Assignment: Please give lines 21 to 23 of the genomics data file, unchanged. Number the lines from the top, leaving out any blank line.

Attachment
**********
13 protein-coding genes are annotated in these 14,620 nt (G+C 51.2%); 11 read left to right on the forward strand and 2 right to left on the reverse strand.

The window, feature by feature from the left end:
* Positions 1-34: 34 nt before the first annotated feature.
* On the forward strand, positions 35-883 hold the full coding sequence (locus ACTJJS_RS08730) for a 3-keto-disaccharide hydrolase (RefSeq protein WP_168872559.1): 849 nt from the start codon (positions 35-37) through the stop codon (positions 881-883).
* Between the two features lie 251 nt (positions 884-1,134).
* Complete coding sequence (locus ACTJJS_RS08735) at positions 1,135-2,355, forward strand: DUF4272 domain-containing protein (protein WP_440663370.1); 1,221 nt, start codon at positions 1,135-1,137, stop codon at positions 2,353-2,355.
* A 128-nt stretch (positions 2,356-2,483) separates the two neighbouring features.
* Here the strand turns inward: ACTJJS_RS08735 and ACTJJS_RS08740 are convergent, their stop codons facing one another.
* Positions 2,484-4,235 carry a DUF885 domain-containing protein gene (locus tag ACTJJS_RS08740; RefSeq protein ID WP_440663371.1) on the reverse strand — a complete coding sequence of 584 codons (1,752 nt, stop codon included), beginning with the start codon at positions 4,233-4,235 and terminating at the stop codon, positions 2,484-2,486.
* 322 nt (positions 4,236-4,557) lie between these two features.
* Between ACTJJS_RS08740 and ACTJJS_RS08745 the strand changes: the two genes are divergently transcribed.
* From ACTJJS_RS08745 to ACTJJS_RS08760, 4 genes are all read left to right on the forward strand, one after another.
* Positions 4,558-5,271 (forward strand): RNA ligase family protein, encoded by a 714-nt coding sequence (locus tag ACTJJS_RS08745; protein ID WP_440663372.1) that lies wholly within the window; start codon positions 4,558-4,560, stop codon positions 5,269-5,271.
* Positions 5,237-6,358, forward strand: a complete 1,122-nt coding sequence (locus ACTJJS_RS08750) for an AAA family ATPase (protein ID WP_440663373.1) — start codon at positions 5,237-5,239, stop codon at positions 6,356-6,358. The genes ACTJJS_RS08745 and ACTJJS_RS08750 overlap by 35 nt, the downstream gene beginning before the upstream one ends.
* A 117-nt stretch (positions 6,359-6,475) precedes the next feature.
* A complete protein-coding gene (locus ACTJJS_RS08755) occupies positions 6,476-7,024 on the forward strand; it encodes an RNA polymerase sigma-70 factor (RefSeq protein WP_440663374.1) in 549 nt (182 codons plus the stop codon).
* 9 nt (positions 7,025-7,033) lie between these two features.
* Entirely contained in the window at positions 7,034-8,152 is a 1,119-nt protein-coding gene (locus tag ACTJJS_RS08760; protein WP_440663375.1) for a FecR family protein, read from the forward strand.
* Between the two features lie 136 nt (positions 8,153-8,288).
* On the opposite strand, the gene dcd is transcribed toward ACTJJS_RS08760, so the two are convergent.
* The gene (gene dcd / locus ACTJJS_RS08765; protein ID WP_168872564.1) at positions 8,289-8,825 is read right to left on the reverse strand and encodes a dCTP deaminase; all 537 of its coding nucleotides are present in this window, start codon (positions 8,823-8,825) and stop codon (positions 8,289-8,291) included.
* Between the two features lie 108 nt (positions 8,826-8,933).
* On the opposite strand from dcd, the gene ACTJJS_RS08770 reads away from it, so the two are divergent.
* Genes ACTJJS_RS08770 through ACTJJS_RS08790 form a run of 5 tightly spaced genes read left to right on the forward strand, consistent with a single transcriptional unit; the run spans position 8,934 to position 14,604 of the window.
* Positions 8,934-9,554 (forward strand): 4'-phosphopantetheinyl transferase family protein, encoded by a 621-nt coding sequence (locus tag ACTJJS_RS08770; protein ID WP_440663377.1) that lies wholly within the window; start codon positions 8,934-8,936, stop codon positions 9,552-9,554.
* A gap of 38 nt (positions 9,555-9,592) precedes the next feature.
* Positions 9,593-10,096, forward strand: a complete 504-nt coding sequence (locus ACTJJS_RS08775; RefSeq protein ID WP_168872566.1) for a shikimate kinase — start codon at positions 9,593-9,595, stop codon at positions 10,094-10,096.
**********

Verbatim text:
* The gene (gene dcd / locus ACTJJS_RS08765; protein ID WP_168872564.1) at positions 8,289-8,825 is read right to left on the reverse strand and encodes a dCTP deaminase; all 537 of its coding nucleotides are present in this window, start codon (positions 8,823-8,825) and stop codon (positions 8,289-8,291) included.
* Between the two features lie 108 nt (positions 8,826-8,933).
* On the opposite strand from dcd, the gene ACTJJS_RS08770 reads away from it, so the two are divergent.